We are 1,211 days on from the British referendum in 2016 where it was decided the UK would leave the European Union.
Two Prime Ministers and two deals later, it appeared only a few days ago that we were heading for a disastrous crash-out Brexit at the end of this month.
But a week after a crunch bilateral meeting between Leo Varadkar and Boris Johnson, a new version has been agreed between the EU and the United Kingdom. This deal, if cleared by the House of Commons, would allow Britain to leave the EU on October 31 in an orderly fashion.
The EU and the UK have published two documents - a revised legally-binding Withdrawal Agreement and a “political declaration” of future intent.
Most importantly from an Irish perspective, the deal done in Brussels today removes the threat of a border on the island of Ireland.
Given the controversial backstop provision, aimed at avoiding a hard border, was rejected three times by the House of Commons, Johnson had to find an alternative option. Johnson and his advisors proposed a plan which would have seen Northern Ireland align with the Republic on single market rules on the movement of goods.
The benefit of this plan would have been to create the border in the Irish Sea.
While the EU saw it as a step forward, they did not accept it as it would have created a customs border, in Ireland.
Varadkar and Dublin also railed at the proposal to grant the North a vote every four years to opt into the arrangement, as it effectively gave the hardline Brexiteer party, the DUP, a veto.
Following his meeting with the Taoiseach in Liverpool last week, the British Government relented and conceded a customs border on the island of Ireland was not tolerable.
The new deal sees Northern Ireland remaining in the UK customs union after Brexit. However the North will also be subject to EU oversight and customs regulations, and most importantly the European Court of Justice (a previous red line of hardline Brexiteers like Jacob Rees-Mogg).
This creates a regulatory border along the Irish Sea and succeeds in avoiding a land border.
While this position is similar to what had been agreed with Theresa May in 2017, the new deal is far more complex.
Essentially, the backstop has been removed as the North remains in the UK customs union but for operational purposes it is also in the EU customs union.
As proposed by the deal, Britain will collect tariffs for the EU on goods heading into Northern Ireland. For goods remaining in the North or elsewhere in the UK, refunds will be claimed by businesses on tariffs charged.
Under the deal, the collapsed Stormont Assembly could opt out of the new arrangements by way of a simply majority, thus removing the prospect of a DUP veto. These new consent rules would be in place for four years from the end of the Brexit transition period, currently slated for December 2020.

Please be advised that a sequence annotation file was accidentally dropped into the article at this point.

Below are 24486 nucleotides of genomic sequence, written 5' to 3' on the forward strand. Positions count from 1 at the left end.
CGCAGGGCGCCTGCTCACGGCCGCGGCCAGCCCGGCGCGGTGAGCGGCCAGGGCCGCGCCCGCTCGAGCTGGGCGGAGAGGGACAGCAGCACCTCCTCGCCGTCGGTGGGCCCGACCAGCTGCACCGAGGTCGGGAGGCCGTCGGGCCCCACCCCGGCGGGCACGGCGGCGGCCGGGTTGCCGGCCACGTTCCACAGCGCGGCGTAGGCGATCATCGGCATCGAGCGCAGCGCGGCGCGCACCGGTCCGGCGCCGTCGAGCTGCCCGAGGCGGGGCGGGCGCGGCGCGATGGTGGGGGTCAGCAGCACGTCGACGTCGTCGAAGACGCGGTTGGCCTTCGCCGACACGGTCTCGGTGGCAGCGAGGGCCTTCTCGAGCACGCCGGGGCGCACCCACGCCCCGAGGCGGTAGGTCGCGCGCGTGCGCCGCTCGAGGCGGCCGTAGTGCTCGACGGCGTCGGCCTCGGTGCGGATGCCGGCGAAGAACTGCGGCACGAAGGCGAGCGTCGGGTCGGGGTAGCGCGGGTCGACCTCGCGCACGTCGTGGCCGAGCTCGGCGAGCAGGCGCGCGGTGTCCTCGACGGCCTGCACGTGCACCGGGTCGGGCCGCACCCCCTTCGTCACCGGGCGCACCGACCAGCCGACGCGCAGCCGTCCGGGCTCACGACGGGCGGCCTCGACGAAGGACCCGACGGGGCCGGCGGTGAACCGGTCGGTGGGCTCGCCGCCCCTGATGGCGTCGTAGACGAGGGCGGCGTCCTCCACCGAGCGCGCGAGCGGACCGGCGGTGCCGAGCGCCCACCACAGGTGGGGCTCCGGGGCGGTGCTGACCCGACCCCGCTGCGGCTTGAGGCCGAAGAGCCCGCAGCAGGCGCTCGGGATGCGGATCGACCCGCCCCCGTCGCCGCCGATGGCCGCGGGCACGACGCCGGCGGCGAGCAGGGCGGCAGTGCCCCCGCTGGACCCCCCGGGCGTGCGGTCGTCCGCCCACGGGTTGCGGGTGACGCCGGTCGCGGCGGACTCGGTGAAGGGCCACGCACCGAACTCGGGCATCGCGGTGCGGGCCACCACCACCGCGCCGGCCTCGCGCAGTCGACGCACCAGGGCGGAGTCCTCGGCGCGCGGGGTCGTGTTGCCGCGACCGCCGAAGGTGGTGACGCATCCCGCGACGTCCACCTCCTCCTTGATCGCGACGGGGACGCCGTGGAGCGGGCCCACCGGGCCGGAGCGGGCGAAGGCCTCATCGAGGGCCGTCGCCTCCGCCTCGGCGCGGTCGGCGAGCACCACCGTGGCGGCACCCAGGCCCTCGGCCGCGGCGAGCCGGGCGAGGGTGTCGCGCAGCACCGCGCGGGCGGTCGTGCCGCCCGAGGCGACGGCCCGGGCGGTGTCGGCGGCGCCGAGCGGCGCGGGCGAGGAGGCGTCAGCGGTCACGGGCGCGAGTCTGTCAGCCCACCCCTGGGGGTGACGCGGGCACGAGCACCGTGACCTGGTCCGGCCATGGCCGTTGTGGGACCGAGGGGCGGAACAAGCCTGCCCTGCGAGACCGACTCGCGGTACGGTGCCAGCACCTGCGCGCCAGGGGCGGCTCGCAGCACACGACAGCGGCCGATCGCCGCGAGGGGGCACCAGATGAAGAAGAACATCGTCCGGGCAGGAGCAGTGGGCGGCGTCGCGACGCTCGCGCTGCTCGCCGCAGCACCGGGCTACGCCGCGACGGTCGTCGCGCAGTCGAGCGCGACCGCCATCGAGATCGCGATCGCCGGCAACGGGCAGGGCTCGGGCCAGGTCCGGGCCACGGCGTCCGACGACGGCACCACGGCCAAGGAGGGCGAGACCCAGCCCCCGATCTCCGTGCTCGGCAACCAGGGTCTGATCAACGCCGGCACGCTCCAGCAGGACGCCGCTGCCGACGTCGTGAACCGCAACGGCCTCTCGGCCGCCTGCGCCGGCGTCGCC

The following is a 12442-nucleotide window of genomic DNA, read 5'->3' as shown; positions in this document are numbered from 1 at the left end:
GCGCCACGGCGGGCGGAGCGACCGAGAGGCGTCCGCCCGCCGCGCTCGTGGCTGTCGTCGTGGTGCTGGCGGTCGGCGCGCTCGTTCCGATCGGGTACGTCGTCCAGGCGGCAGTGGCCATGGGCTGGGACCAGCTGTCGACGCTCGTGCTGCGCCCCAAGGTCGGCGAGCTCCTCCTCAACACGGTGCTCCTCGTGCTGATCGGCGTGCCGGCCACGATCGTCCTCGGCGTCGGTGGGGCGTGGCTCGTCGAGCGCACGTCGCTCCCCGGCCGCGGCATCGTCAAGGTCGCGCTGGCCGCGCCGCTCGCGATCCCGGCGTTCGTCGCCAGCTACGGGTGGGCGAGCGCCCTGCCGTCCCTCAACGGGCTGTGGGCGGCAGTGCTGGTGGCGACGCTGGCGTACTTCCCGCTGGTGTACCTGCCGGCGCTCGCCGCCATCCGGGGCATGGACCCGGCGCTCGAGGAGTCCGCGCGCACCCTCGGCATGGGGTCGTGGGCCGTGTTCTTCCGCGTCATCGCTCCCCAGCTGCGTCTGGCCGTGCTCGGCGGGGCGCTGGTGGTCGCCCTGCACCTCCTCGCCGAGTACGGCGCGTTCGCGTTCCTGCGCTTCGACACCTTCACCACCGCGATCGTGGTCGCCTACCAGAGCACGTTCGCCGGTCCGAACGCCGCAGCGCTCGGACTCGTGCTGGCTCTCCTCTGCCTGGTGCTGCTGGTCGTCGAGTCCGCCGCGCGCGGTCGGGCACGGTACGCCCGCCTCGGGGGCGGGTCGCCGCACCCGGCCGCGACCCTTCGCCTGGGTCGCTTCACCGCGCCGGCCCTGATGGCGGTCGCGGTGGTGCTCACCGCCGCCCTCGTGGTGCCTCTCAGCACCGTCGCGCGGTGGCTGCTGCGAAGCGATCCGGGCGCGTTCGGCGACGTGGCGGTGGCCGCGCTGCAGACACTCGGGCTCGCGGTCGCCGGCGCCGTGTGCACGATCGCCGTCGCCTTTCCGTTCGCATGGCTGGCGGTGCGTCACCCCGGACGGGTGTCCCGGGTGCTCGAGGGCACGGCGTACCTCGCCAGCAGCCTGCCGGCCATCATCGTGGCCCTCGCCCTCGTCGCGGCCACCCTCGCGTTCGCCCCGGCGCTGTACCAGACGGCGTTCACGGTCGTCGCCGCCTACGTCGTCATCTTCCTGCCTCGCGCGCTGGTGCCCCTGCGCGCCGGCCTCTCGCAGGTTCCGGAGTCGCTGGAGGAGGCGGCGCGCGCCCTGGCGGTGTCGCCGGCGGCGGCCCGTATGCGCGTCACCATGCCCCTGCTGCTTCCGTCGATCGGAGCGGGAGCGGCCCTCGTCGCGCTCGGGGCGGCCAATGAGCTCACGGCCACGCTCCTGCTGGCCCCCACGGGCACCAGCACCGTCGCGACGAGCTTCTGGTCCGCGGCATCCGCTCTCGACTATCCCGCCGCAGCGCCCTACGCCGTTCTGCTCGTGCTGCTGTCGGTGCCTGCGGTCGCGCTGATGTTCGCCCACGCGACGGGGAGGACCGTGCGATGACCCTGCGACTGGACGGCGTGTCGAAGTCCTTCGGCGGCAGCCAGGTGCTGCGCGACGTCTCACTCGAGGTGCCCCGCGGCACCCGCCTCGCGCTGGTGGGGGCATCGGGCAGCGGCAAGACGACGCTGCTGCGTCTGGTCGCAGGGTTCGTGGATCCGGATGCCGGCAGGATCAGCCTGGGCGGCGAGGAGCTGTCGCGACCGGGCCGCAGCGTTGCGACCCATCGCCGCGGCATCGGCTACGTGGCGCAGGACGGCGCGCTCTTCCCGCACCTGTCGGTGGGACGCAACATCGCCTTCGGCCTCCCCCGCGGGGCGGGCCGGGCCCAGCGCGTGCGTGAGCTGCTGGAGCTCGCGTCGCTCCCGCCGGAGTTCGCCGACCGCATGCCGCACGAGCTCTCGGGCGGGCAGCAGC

The deal provides for a two-year cooling off period and for the setting up of an EU-UK joint committee which would be tasked with ensuring the terms of the Good Friday Agreement are protected and upheld.
The deal also says that another opt-out vote cannot happen for eight years if the Assembly decided to vote on cross-community majority, the DUP's preferred option and the vote was rejected.
As defined by the Withdrawal Agreement, a cross-community support is a majority of members of the assembly who are present and voting, including a majority of the unionist and nationalists who are present and voting in the assembly.
Firstly, were Stormont to get up and running again but collapse again at a time when a decision was needed, the deal permits the status quo, as set out by the Withdrawal Agreement, to stand. It is thought by both Dublin and London that this provision could act as a good reason to avoid a future collapse of the assembly.
Under the deal, EU law will apply on VAT and excise in Northern Ireland and that the UK will be responsible for collecting VAT and excise duties. It is provided for that the UK can apply certain exemptions on goods moving across the island by way of derogations.
Very importantly, both the EU and the UK have agreed to a “free-trade” where no tariffs will apply in a document called the “political declaration.”
Essentially, a roadmap of intent as opposed to a legally binding text, the declaration does reveal a major softening in the British position, insofar as Johnson and his team have agreed to align to the EU into the future.
Given the deal has been endorsed by both the EU Commission and the EU Council [expected late Thursday], it now becomes a matter of pure domestic politics for the UK. A vote on this new deal will take place on Saturday in the House of Commons, but the DUP has said it is opposed to it as are the Labour Party. Johnson has little time to rally the numbers and defeat is quite likely.
On foot of the Benn Act, by law, Johnson as Prime Minister must seek an extension if a deal is not ratified by Saturday night.
But given his strong poll numbers, it is clear Johnson is keen on a General Election and it appears the most likely outcome.
No form of Brexit is good for Ireland but this deal, in avoiding a border on the island of Ireland is certainly less catastrophic than a disorderly exit.
Given Fianna Fáil made clear their willingness to allow the Government continue was contingent on Brexit, with a deal, the speculation of a November election has certainly gained traction. November 22 and 29 are the two most likely dates being spoken of. Denials from within Government of consideration of an early election are so far ringing hallow.